The alarm went off at 06:00 again this morning. It was tempting to just stay in bed, but we knew we needed to be at the Washington Monument www.nps.gov/wamo as close as possible to 08:30 when the tour tickets are given out. Again I had a walk to the shower block in the dark, and had to run the hot tap for absolutely ages until any hot water came out which was the same problem as yesterday probably because at this unsociable hour, I’m the first to run the hot tap.
We caught the 07:27 bus from the campground and, following another trip on the subway, arrived at the back of the Washington Monument queue at just after 08:30. Eventually we were allocated tickets for the 12:00 tour which was fine as we had other things we wanted to do. First off it was back over to the WWII Memorial to take some video shots, something I couldn’t do yesterday having run out of tape. Next was a walk beside the Reflecting Pool to the Lincoln Memorial www.nps.gov/linc , with a large statue of Abe himself sitting in a chair looking directly down the National Mall. He would have had a clear view right down to the US Capitol Building a couple of miles away if somebody hadn’t gone and built the Washington Monument right in his line of view.
After a few pictures we walked down to the Potomac River about ¼ mile away which passes behind Lincoln’s Memorial. We walked to the Arlington Memorial Bridge and about half way across it. From there we could see on the hill ahead of us the Custis-Lee Mansion and some of the gravestones in the Arlington Cemetery which is our planned destination tomorrow. It was a lovely sunny day, though cooler than yesterday, just right for walking.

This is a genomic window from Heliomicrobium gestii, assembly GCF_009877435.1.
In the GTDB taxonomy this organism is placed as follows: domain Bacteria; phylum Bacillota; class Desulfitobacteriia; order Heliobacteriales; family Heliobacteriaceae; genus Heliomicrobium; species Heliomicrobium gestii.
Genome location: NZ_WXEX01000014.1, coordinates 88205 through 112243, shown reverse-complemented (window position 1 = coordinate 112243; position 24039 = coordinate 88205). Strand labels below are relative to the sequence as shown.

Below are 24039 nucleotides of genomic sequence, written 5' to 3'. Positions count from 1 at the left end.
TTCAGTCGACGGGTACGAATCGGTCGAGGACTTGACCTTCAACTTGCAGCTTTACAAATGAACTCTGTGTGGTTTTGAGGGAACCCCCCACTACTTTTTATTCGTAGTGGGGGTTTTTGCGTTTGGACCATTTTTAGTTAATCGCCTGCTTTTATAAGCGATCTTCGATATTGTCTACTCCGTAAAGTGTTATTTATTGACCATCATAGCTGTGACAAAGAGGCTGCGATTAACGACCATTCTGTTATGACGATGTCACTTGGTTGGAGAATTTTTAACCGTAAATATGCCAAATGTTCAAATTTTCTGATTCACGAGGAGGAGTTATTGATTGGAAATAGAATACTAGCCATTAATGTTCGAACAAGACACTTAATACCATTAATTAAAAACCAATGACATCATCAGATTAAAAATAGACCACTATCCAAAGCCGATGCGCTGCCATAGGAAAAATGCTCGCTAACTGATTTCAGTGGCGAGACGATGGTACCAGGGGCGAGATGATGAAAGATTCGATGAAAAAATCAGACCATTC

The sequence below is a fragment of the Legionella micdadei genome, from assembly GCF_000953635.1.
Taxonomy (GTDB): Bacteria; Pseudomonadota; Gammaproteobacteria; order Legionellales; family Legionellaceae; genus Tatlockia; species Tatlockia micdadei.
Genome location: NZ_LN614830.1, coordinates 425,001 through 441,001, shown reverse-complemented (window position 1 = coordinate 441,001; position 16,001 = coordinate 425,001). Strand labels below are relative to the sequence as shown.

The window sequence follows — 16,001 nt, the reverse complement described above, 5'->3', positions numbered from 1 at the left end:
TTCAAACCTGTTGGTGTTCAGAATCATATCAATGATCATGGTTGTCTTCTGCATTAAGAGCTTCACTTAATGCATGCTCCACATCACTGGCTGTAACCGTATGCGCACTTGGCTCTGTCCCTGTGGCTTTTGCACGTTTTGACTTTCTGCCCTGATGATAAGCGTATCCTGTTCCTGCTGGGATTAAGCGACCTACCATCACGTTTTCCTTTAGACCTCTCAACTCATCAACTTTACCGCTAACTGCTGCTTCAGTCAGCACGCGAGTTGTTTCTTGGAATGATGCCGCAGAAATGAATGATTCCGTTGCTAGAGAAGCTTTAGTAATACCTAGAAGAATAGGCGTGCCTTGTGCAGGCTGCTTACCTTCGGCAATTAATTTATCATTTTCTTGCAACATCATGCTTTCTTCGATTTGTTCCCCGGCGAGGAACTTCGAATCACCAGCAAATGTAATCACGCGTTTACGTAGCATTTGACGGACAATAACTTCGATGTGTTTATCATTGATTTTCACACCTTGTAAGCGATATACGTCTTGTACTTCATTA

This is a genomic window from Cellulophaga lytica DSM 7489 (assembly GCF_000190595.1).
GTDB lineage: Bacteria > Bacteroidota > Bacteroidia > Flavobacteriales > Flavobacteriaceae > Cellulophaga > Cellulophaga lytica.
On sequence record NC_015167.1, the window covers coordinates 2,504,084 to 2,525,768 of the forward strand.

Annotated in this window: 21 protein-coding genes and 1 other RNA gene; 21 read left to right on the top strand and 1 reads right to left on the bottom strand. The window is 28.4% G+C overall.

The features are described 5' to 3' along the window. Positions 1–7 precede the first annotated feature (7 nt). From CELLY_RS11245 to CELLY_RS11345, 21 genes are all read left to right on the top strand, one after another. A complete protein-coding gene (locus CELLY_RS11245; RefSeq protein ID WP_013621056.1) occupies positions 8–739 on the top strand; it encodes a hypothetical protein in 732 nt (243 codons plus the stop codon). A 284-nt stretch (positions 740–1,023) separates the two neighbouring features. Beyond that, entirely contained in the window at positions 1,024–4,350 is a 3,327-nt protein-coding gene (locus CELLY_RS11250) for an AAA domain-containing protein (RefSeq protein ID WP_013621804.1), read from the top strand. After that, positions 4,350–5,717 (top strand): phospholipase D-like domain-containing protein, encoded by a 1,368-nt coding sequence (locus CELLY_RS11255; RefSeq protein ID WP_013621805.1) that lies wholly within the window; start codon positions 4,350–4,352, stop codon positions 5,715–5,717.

Next were visits to the Korean Memorial, depicting life-sized US Infantrymen walking through a field, very different and very effective, and the Vietnam Veterans Memorial, the most visited Memorial in Washington. Today was no exception, with lots of visitors walking past the Roll of Honour listing 58,209 American men & women who were either killed in battle or remain missing, some visitors stopping and looking for a particular name. By now it was time to make our way to the Washington Monument for our trip to the top. We were fortunate enough to be one of the first in the mid-day queue and because of that got to sit on the marble bench which was most welcomed after being on our feet all morning, most people behind us had to stand.
At the appointed time we were taken about 500ft to the top in the one and only elevator. There was no time constraint once up there which surprised me given the number of people having tickets and needing to reach the observation deck consisting of two small windows on each of the four sides. After pictures and video shots taken through each window we decided to make our way back down again rather than hang around up there aimlessly. To our pleasant surprise the downward journey was interrupted by the elevator slowing and stopping at various heights to show us illuminated inscribed tablets of stone from various states and organisations mounted in to the internal walls commemorating George Washington’s achievements.